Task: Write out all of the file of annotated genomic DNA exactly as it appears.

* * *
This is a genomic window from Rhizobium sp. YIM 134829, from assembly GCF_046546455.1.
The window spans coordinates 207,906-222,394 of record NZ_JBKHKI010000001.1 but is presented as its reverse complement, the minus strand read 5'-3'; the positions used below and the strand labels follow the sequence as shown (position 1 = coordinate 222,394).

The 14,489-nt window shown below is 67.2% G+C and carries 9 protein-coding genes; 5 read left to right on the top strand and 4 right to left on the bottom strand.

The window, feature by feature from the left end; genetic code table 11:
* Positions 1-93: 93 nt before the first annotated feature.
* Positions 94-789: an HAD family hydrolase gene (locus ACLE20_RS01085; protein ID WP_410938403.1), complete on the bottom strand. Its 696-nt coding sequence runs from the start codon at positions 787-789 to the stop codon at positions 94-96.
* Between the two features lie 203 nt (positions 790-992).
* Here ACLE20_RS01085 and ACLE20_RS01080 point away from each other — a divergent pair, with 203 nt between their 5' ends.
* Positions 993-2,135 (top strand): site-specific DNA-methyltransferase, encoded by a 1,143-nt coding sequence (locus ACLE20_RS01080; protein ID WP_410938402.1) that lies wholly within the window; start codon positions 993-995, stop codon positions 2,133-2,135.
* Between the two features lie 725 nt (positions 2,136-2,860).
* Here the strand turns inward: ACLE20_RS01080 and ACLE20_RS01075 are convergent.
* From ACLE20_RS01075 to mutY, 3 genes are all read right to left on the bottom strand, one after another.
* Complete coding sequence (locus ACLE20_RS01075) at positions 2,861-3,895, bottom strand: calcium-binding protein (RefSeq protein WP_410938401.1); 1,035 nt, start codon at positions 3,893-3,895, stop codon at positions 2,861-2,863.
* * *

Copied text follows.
This is a genomic window from Rhizobium sp. YIM 134829, from assembly GCF_046546455.1.
The window spans coordinates 207,906-222,394 of record NZ_JBKHKI010000001.1 but is presented as its reverse complement, the minus strand read 5'-3'; the positions used below and the strand labels follow the sequence as shown (position 1 = coordinate 222,394).

The 14,489-nt window shown below is 67.2% G+C and carries 9 protein-coding genes; 5 read left to right on the top strand and 4 right to left on the bottom strand.

The window, feature by feature from the left end; genetic code table 11:
* Positions 1-93: 93 nt before the first annotated feature.
* Positions 94-789: an HAD family hydrolase gene (locus ACLE20_RS01085; protein ID WP_410938403.1), complete on the bottom strand. Its 696-nt coding sequence runs from the start codon at positions 787-789 to the stop codon at positions 94-96.
* Between the two features lie 203 nt (positions 790-992).
* Here ACLE20_RS01085 and ACLE20_RS01080 point away from each other — a divergent pair, with 203 nt between their 5' ends.
* Positions 993-2,135 (top strand): site-specific DNA-methyltransferase, encoded by a 1,143-nt coding sequence (locus ACLE20_RS01080; protein ID WP_410938402.1) that lies wholly within the window; start codon positions 993-995, stop codon positions 2,133-2,135.
* Between the two features lie 725 nt (positions 2,136-2,860).
* Here the strand turns inward: ACLE20_RS01080 and ACLE20_RS01075 are convergent.
* From ACLE20_RS01075 to mutY, 3 genes are all read right to left on the bottom strand, one after another.
* Complete coding sequence (locus ACLE20_RS01075) at positions 2,861-3,895, bottom strand: calcium-binding protein (RefSeq protein WP_410938401.1); 1,035 nt, start codon at positions 3,893-3,895, stop codon at positions 2,861-2,863.